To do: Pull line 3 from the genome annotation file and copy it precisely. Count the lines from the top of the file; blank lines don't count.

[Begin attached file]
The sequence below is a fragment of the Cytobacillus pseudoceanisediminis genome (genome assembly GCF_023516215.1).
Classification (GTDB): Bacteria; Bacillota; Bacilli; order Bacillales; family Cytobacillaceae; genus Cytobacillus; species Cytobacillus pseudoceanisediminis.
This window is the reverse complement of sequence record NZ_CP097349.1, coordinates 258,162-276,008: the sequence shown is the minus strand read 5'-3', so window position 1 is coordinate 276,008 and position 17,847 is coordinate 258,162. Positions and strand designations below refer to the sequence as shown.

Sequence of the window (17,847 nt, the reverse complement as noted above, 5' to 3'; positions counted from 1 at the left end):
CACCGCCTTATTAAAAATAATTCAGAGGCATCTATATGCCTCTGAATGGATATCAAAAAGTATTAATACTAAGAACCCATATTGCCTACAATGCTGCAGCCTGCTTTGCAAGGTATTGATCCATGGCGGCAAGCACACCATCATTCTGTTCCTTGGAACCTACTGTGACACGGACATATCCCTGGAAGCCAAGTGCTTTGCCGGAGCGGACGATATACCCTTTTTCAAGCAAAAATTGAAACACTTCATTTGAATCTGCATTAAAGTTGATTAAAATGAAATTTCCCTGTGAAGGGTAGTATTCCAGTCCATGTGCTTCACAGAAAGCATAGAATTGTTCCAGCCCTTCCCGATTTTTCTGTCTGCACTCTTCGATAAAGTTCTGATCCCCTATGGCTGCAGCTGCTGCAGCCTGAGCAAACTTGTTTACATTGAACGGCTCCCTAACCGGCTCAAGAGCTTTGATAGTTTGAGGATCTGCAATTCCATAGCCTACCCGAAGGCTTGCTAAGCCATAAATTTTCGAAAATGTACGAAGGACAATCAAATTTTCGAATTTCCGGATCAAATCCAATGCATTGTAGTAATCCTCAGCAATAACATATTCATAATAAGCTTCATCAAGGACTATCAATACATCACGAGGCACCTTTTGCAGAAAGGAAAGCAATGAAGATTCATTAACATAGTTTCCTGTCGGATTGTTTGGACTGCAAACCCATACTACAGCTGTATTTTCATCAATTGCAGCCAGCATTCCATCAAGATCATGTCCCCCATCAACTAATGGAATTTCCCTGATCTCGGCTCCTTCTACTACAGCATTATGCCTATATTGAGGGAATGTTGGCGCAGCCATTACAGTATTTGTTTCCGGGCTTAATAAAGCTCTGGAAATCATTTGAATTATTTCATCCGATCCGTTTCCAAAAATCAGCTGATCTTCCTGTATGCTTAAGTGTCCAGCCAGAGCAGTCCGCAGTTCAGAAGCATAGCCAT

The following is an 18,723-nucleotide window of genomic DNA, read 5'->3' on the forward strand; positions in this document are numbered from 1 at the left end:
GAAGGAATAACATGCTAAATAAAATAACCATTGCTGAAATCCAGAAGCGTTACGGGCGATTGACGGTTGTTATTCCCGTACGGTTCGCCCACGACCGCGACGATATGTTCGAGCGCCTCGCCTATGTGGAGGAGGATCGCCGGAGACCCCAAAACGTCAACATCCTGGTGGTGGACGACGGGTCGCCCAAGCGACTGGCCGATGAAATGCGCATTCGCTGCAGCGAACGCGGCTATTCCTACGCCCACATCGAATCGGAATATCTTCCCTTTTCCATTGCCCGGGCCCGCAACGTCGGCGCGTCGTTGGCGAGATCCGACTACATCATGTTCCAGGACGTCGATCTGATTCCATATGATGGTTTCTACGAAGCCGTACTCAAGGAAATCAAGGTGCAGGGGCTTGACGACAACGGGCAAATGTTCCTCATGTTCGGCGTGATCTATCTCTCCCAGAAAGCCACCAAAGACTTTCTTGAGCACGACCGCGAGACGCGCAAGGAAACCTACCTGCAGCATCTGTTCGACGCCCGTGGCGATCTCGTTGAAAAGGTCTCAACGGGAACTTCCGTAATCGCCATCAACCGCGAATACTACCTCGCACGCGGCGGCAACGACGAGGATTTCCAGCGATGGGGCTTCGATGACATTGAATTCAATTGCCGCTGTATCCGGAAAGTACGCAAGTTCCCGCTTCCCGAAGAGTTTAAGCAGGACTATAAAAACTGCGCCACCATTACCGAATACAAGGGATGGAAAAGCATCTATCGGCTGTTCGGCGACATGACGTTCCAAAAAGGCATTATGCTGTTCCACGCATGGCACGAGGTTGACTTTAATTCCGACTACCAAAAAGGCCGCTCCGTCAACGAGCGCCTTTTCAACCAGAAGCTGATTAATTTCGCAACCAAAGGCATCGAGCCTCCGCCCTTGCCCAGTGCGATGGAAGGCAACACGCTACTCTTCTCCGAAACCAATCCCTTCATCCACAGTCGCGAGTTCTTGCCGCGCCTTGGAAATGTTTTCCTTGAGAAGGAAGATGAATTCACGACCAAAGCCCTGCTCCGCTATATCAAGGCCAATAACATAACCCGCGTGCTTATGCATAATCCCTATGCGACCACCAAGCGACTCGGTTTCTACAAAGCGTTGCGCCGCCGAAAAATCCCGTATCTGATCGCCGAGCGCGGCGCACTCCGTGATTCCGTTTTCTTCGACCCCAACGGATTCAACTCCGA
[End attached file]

This window is the reverse complement of sequence record NZ_CP097349.1, coordinates 258,162-276,008: the sequence shown is the minus strand read 5'-3', so window position 1 is coordinate 276,008 and position 17,847 is coordinate 258,162. Positions and strand designations below refer to the sequence as shown.